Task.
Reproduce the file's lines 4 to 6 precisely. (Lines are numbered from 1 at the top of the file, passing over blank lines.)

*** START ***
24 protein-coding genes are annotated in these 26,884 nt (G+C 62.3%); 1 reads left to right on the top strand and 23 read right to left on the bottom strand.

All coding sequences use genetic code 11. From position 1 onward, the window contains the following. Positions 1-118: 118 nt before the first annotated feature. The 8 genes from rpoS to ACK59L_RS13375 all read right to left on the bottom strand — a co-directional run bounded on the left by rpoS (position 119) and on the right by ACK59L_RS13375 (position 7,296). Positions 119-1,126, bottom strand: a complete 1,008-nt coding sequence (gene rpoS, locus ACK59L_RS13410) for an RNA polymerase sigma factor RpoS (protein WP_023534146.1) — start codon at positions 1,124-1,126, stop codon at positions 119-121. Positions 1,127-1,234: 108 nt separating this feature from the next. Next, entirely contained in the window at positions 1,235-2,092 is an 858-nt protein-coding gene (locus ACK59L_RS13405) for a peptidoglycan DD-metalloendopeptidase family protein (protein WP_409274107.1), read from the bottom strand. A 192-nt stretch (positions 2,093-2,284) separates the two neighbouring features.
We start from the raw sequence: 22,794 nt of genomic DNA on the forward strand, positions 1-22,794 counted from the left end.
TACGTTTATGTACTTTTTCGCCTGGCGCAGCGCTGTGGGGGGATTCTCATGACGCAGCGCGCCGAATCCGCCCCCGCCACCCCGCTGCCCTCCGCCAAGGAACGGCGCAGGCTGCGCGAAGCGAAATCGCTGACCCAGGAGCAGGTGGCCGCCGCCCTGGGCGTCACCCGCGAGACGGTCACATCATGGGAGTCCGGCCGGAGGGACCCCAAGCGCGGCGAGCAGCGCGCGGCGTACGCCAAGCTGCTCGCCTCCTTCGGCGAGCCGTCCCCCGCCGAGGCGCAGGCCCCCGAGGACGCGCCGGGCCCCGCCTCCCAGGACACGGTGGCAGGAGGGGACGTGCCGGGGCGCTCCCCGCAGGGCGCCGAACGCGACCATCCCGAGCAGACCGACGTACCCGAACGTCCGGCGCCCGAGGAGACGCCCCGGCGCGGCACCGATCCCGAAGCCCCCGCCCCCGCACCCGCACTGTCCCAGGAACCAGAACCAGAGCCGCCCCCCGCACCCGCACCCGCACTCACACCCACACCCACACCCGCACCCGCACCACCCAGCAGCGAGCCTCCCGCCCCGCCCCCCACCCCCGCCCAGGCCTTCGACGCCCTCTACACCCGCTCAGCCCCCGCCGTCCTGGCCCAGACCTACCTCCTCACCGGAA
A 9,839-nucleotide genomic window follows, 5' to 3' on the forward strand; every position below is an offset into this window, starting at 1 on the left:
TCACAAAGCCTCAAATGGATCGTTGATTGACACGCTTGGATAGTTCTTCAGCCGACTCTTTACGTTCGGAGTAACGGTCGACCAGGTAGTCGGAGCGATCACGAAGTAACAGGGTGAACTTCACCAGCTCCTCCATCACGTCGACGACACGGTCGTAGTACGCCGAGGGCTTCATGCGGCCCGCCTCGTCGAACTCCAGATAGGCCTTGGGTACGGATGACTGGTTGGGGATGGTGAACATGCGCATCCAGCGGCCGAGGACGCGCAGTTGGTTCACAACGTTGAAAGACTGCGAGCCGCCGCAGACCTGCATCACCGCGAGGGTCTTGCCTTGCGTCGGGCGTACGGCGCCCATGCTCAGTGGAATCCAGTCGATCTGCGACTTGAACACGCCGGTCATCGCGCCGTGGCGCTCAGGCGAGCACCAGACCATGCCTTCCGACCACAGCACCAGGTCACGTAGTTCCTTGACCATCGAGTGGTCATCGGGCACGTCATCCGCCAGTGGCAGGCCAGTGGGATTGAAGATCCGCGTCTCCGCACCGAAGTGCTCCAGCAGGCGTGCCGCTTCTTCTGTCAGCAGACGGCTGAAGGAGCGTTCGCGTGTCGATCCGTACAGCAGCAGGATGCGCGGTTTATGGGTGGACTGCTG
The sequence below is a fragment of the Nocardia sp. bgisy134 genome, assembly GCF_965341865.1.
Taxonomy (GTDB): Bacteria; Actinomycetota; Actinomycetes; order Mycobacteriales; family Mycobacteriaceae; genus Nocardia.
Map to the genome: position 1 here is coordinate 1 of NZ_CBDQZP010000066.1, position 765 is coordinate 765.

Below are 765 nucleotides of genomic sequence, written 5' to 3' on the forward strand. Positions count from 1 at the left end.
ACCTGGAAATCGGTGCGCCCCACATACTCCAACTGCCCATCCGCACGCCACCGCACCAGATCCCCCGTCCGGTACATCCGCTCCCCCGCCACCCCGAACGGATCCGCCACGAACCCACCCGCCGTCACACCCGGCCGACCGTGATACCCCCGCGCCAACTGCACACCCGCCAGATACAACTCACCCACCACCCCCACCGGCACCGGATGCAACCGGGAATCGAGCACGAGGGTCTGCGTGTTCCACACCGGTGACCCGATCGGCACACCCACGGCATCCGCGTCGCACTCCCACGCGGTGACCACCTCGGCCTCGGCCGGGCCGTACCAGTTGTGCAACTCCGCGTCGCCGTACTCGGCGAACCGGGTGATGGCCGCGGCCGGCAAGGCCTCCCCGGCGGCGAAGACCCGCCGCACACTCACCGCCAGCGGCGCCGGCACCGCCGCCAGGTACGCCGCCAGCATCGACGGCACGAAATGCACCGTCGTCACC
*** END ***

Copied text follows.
TACGTTTATGTACTTTTTCGCCTGGCGCAGCGCTGTGGGGGGATTCTCATGACGCAGCGCGCCGAATCCGCCCCCGCCACCCCGCTGCCCTCCGCCAAGGAACGGCGCAGGCTGCGCGAAGCGAAATCGCTGACCCAGGAGCAGGTGGCCGCCGCCCTGGGCGTCACCCGCGAGACGGTCACATCATGGGAGTCCGGCCGGAGGGACCCCAAGCGCGGCGAGCAGCGCGCGGCGTACGCCAAGCTGCTCGCCTCCTTCGGCGAGCCGTCCCCCGCCGAGGCGCAGGCCCCCGAGGACGCGCCGGGCCCCGCCTCCCAGGACACGGTGGCAGGAGGGGACGTGCCGGGGCGCTCCCCGCAGGGCGCCGAACGCGACCATCCCGAGCAGACCGACGTACCCGAACGTCCGGCGCCCGAGGAGACGCCCCGGCGCGGCACCGATCCCGAAGCCCCCGCCCCCGCACCCGCACTGTCCCAGGAACCAGAACCAGAGCCGCCCCCCGCACCCGCACCCGCACTCACACCCACACCCACACCCGCACCCGCACCACCCAGCAGCGAGCCTCCCGCCCCGCCCCCCACCCCCGCCCAGGCCTTCGACGCCCTCTACACCCGCTCAGCCCCCGCCGTCCTGGCCCAGACCTACCTCCTCACCGGAA
A 9,839-nucleotide genomic window follows, 5' to 3' on the forward strand; every position below is an offset into this window, starting at 1 on the left:
TCACAAAGCCTCAAATGGATCGTTGATTGACACGCTTGGATAGTTCTTCAGCCGACTCTTTACGTTCGGAGTAACGGTCGACCAGGTAGTCGGAGCGATCACGAAGTAACAGGGTGAACTTCACCAGCTCCTCCATCACGTCGACGACACGGTCGTAGTACGCCGAGGGCTTCATGCGGCCCGCCTCGTCGAACTCCAGATAGGCCTTGGGTACGGATGACTGGTTGGGGATGGTGAACATGCGCATCCAGCGGCCGAGGACGCGCAGTTGGTTCACAACGTTGAAAGACTGCGAGCCGCCGCAGACCTGCATCACCGCGAGGGTCTTGCCTTGCGTCGGGCGTACGGCGCCCATGCTCAGTGGAATCCAGTCGATCTGCGACTTGAACACGCCGGTCATCGCGCCGTGGCGCTCAGGCGAGCACCAGACCATGCCTTCCGACCACAGCACCAGGTCACGTAGTTCCTTGACCATCGAGTGGTCATCGGGCACGTCATCCGCCAGTGGCAGGCCAGTGGGATTGAAGATCCGCGTCTCCGCACCGAAGTGCTCCAGCAGGCGTGCCGCTTCTTCTGTCAGCAGACGGCTGAAGGAGCGTTCGCGTGTCGATCCGTACAGCAGCAGGATGCGCGGTTTATGGGTGGACTGCTG